Autism and the Circle of Friends

Emily Willingham

We began by failing our son, TH. We failed to be vigilant enough about his reputation. We were lax in monitoring the growing perception of him as a bully, while simultaneously, he was on the receiving end of bullying all day, every day. His reputation as a bully spread beyond the school walls and playground boundaries, leaking into our neighborhood, speeding through wires and wireless, the talk of the bus stops. His size, his odd behaviors, his loud and unexpected non-sequiturs, and his violations of personal space drove the rumors on. When we learned all of this, we were devastated. Then, we heard about the Circle of Friends (COF) program.

The basic principle of this program is that placing knowledge in the hands of others also means giving them understanding and compassion. For us, that meant that somehow, we had to get across to our son’s classmates, and by extension their parents, as much information about our son as possible. We had to reconstruct people’s attitudes about TH, and in this case, because we’d let it go so long, we had to do it across all classrooms in his grade.

What is this circle? Parents present information about their child to their child’s peers, telling the children more about that child’s specific expression of their different ability or disorder. After the children have heard the information, they can choose whether or not they want to become a part of that child’s official Circle of Friends. These are not friends out of pity, but real friends who do what real friends do: play, interact, support, advise, and guide.

Initiating a COF program takes three basic steps, all modifiable to personal requirements. The first step is the presentation to peers, involving the parent and possibly the school counselor or perhaps a special education specialist. Second is the letter that goes home to parents, explaining COF and requesting permission for a child who’s interested to participate. Finally, there is the follow-up. While step one is nerve wracking and can be extremely painful (more on that later), this last step requires the most energy and is most variable. It can consist of arranged activities with the friends, either at school or outside of school, with (preferably) or without assistance from school personnel, but all parent organized and guided. This phase also should involve appropriate thank-you notes and updates as needed for the parents of children who joined the circle.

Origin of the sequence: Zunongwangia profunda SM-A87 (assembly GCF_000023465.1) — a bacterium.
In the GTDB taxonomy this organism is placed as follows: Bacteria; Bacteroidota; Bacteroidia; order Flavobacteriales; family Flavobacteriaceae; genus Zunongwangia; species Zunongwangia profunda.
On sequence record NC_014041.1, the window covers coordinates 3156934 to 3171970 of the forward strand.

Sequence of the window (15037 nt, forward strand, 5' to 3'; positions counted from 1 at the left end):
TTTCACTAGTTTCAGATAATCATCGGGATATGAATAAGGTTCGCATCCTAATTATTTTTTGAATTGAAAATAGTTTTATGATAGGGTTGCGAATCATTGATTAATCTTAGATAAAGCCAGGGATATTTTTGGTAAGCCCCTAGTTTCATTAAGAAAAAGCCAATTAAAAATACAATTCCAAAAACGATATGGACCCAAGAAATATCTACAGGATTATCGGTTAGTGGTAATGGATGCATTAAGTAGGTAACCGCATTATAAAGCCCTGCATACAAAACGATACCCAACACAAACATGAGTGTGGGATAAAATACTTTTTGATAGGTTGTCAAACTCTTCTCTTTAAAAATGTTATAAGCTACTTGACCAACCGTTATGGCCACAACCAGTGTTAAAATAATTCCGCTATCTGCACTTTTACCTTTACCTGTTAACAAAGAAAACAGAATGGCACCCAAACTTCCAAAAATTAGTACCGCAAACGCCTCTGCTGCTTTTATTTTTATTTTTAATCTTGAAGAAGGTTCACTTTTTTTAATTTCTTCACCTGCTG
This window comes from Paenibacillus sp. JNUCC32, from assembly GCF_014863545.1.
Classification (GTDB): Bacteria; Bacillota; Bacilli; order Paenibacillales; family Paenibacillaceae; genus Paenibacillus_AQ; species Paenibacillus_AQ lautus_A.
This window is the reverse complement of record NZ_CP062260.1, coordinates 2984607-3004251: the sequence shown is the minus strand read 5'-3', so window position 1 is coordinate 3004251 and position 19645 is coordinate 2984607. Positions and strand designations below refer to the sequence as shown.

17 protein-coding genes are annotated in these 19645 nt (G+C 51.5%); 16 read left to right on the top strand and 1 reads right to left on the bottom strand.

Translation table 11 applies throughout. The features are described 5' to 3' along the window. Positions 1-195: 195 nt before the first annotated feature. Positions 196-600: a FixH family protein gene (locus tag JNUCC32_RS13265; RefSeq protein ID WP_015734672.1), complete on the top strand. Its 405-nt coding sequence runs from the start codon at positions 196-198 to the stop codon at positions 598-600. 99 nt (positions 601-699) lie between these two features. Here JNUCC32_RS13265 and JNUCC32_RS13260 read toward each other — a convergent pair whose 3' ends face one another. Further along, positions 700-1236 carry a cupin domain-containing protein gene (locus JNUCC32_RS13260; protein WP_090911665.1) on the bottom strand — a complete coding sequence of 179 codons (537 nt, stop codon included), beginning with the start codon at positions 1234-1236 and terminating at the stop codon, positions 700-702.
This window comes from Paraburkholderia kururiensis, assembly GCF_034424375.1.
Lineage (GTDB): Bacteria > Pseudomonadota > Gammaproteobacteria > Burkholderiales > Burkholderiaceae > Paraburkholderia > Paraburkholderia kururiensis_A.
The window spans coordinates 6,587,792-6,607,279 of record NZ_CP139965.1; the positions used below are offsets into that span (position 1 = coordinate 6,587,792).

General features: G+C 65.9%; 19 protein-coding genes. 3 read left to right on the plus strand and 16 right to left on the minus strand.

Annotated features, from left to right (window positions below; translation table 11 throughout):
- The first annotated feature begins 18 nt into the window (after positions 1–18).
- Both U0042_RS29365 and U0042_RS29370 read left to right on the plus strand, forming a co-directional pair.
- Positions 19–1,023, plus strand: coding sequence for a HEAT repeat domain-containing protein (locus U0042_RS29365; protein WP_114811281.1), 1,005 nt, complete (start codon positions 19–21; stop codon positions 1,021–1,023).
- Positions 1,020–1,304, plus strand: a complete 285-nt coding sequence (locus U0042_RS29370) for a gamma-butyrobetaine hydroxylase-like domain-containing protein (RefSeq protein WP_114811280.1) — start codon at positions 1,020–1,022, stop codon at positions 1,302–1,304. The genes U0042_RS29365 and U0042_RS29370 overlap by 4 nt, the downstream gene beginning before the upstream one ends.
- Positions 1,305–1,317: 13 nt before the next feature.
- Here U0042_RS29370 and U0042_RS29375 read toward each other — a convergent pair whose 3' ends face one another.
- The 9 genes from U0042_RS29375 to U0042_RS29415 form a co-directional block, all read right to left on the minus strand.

Step 1: The Painful, Nerve-Wracking Part

Our biggest up-front role for this program was presenting our information about our son to his peers. Because we’d let things get so out of hand, we made five of these presentations in a single day, to each class in his grade. First, we presented a slide show about TH to the children, one that TH had reviewed and approved. The counselor explained what autism is. I brought a PowerPoint slide set with pictures of TH doing the things he loves most: studying nature close up, collecting bugs, playing on the beach, doing art, playing chess. I also included pictures of his hugging his baby brother and helping his brothers.

With this approach, kids make a connection. They learn about commonalities in that part of the presentation, and they learn about differences. For example, TH’s special ed teacher talked with them about some of TH’s behaviors that they might find confusing, and we talked through some of them. The children were most enthusiastic about the pictures of TH doing things that were familiar to them. Indeed, you may find it difficult, as we did, to limit the time apportioned to this part because children are so excited about sharing their own experiences with these familiar activities.

One thing to prepare for is brutal honesty. Children are just like that. We heard many negative comments about our son, but we took them as an opportunity to explain what the behavior the child was describing might have meant coming from TH, and how to deal with it (i.e., if he said something odd that they didn’t understand, they could simply tell him that, as a friend).